Rigor is creating an environment in which each student is expected to learn at high levels,
each student is supported so he or she can learn at high levels,
and each student demonstrates learning at high levels (Blackburn, 2008).

Friday, July 19, 2013

Learned Helplessness

I was in Charlotte, NC this week for the High Schools that Work national conference.  Two of my presentations centered on Working with Students with Special Needs.  One of the topics we discussed was learned helplessness, or students who aren't even willing to try to do anything without help.  You probably teach one of these students; they raise their hands immediately without even attempting to answer the question or do the assignment.  Here's a seven step process to minimize learned helplessness:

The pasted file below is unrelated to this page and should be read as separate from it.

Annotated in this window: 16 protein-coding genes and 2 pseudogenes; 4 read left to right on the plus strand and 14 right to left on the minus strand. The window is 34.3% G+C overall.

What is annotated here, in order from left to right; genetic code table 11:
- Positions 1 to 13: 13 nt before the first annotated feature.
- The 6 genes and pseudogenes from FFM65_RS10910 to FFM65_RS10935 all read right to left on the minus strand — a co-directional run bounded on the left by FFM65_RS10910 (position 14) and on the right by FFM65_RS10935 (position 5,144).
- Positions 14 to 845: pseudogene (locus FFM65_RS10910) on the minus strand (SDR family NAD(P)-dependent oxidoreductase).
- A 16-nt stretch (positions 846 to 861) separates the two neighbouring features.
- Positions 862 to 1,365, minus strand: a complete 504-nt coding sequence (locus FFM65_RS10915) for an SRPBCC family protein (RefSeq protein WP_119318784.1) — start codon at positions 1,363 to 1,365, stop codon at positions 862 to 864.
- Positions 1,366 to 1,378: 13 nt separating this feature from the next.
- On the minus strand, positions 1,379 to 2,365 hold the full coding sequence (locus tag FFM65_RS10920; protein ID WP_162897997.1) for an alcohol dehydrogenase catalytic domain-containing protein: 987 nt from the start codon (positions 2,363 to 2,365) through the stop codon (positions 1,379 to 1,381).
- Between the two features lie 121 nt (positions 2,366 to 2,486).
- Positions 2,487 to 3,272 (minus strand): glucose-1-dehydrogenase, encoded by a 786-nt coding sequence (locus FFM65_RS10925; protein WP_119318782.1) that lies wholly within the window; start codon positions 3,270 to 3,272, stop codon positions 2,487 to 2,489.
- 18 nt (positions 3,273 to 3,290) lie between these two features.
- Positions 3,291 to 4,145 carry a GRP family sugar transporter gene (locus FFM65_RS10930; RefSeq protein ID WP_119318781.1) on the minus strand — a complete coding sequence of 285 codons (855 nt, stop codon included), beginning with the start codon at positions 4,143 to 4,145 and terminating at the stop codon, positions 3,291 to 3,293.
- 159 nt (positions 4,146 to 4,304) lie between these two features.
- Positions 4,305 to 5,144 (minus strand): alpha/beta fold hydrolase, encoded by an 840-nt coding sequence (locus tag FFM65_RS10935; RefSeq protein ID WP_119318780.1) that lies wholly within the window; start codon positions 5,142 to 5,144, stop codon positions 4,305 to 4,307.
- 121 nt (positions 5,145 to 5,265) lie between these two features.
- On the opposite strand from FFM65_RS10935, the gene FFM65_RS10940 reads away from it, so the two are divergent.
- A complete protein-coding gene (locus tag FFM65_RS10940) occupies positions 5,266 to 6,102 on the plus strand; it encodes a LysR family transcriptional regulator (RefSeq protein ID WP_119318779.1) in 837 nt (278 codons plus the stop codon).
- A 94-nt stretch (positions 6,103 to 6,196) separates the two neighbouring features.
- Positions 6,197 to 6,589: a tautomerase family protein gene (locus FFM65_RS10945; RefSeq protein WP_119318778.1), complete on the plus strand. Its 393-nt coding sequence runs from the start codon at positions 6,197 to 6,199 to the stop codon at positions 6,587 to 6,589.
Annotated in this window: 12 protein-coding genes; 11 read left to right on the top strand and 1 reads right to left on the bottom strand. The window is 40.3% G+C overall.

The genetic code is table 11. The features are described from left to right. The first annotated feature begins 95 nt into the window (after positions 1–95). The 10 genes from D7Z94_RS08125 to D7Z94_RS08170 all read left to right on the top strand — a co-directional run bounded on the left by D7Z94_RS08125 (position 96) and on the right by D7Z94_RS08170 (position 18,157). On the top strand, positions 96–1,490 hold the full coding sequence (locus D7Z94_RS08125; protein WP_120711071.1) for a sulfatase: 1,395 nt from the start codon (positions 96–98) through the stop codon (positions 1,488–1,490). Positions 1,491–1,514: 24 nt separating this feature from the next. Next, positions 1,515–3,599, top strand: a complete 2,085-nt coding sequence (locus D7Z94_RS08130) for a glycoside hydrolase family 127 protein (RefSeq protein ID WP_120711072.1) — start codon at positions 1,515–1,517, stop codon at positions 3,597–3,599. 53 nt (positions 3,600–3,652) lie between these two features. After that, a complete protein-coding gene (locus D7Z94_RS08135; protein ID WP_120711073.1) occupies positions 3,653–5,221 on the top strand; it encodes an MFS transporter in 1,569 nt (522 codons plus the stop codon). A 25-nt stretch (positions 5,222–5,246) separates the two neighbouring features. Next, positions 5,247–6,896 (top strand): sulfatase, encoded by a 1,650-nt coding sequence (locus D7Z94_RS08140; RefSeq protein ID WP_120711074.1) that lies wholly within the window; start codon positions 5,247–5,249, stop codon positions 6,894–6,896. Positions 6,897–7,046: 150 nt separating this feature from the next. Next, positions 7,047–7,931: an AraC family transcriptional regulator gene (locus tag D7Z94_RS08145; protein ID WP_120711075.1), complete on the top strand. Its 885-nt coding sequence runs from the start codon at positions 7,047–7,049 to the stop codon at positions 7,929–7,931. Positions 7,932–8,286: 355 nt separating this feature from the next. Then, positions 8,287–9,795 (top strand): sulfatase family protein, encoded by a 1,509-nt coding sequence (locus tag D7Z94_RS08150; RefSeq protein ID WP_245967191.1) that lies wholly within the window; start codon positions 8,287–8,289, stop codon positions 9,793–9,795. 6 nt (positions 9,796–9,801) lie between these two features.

Learned Helplessness:

1.            Determine if learned helplessness exists.
2.            Explicitly model the preferred academic behavior.
3.            Teach the student a strategy for displaying the preferred academic behavior.
4.            Provide practice for the strategy.
5.            Set a cue to remind the student to initiate the strategy.
6.            Allow the student to succeed.
7.            Facilitate the student’s problem-solving strategy. 

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